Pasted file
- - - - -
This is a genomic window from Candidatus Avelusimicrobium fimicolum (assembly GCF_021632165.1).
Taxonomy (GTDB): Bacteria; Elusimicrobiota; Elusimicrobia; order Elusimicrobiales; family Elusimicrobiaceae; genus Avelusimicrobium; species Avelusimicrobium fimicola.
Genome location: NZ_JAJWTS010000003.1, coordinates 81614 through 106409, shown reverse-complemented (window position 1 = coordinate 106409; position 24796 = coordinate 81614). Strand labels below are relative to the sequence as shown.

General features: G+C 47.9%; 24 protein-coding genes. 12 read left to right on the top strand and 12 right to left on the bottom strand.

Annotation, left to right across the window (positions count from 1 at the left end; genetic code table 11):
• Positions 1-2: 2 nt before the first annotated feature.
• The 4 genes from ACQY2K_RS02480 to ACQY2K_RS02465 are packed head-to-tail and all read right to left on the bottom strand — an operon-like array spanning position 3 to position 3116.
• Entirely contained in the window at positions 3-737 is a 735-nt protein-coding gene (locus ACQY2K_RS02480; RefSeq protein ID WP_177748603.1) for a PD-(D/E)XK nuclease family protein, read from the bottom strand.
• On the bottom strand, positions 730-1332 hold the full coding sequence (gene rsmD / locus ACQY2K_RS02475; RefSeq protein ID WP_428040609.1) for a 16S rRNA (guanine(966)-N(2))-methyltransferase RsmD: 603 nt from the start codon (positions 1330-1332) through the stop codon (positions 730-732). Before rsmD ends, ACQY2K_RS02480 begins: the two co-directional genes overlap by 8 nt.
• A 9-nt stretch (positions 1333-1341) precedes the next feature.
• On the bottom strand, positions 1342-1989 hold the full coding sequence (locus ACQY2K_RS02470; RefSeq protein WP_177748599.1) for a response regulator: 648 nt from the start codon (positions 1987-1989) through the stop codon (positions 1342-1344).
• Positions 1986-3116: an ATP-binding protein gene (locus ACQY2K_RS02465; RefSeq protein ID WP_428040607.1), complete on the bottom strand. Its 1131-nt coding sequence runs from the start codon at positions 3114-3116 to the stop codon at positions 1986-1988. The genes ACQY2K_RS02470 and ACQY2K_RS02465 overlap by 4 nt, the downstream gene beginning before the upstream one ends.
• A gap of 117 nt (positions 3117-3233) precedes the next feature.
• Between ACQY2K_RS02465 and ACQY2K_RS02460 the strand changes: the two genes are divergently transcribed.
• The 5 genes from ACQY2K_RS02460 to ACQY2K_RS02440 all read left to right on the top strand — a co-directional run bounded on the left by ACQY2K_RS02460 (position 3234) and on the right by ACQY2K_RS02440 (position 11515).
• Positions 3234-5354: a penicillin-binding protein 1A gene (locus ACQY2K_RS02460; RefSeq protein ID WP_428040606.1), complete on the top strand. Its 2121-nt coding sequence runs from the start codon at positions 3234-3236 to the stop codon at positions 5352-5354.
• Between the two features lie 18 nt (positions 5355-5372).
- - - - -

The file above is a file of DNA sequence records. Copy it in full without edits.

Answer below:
This is a genomic window from Candidatus Avelusimicrobium fimicolum (assembly GCF_021632165.1).
Taxonomy (GTDB): Bacteria; Elusimicrobiota; Elusimicrobia; order Elusimicrobiales; family Elusimicrobiaceae; genus Avelusimicrobium; species Avelusimicrobium fimicola.
Genome location: NZ_JAJWTS010000003.1, coordinates 81614 through 106409, shown reverse-complemented (window position 1 = coordinate 106409; position 24796 = coordinate 81614). Strand labels below are relative to the sequence as shown.

General features: G+C 47.9%; 24 protein-coding genes. 12 read left to right on the top strand and 12 right to left on the bottom strand.

Annotation, left to right across the window (positions count from 1 at the left end; genetic code table 11):
• Positions 1-2: 2 nt before the first annotated feature.
• The 4 genes from ACQY2K_RS02480 to ACQY2K_RS02465 are packed head-to-tail and all read right to left on the bottom strand — an operon-like array spanning position 3 to position 3116.
• Entirely contained in the window at positions 3-737 is a 735-nt protein-coding gene (locus ACQY2K_RS02480; RefSeq protein ID WP_177748603.1) for a PD-(D/E)XK nuclease family protein, read from the bottom strand.
• On the bottom strand, positions 730-1332 hold the full coding sequence (gene rsmD / locus ACQY2K_RS02475; RefSeq protein ID WP_428040609.1) for a 16S rRNA (guanine(966)-N(2))-methyltransferase RsmD: 603 nt from the start codon (positions 1330-1332) through the stop codon (positions 730-732). Before rsmD ends, ACQY2K_RS02480 begins: the two co-directional genes overlap by 8 nt.
• A 9-nt stretch (positions 1333-1341) precedes the next feature.
• On the bottom strand, positions 1342-1989 hold the full coding sequence (locus ACQY2K_RS02470; RefSeq protein WP_177748599.1) for a response regulator: 648 nt from the start codon (positions 1987-1989) through the stop codon (positions 1342-1344).
• Positions 1986-3116: an ATP-binding protein gene (locus ACQY2K_RS02465; RefSeq protein ID WP_428040607.1), complete on the bottom strand. Its 1131-nt coding sequence runs from the start codon at positions 3114-3116 to the stop codon at positions 1986-1988. The genes ACQY2K_RS02470 and ACQY2K_RS02465 overlap by 4 nt, the downstream gene beginning before the upstream one ends.
• A gap of 117 nt (positions 3117-3233) precedes the next feature.
• Between ACQY2K_RS02465 and ACQY2K_RS02460 the strand changes: the two genes are divergently transcribed.
• The 5 genes from ACQY2K_RS02460 to ACQY2K_RS02440 all read left to right on the top strand — a co-directional run bounded on the left by ACQY2K_RS02460 (position 3234) and on the right by ACQY2K_RS02440 (position 11515).
• Positions 3234-5354: a penicillin-binding protein 1A gene (locus ACQY2K_RS02460; RefSeq protein ID WP_428040606.1), complete on the top strand. Its 2121-nt coding sequence runs from the start codon at positions 3234-3236 to the stop codon at positions 5352-5354.
• Between the two features lie 18 nt (positions 5355-5372).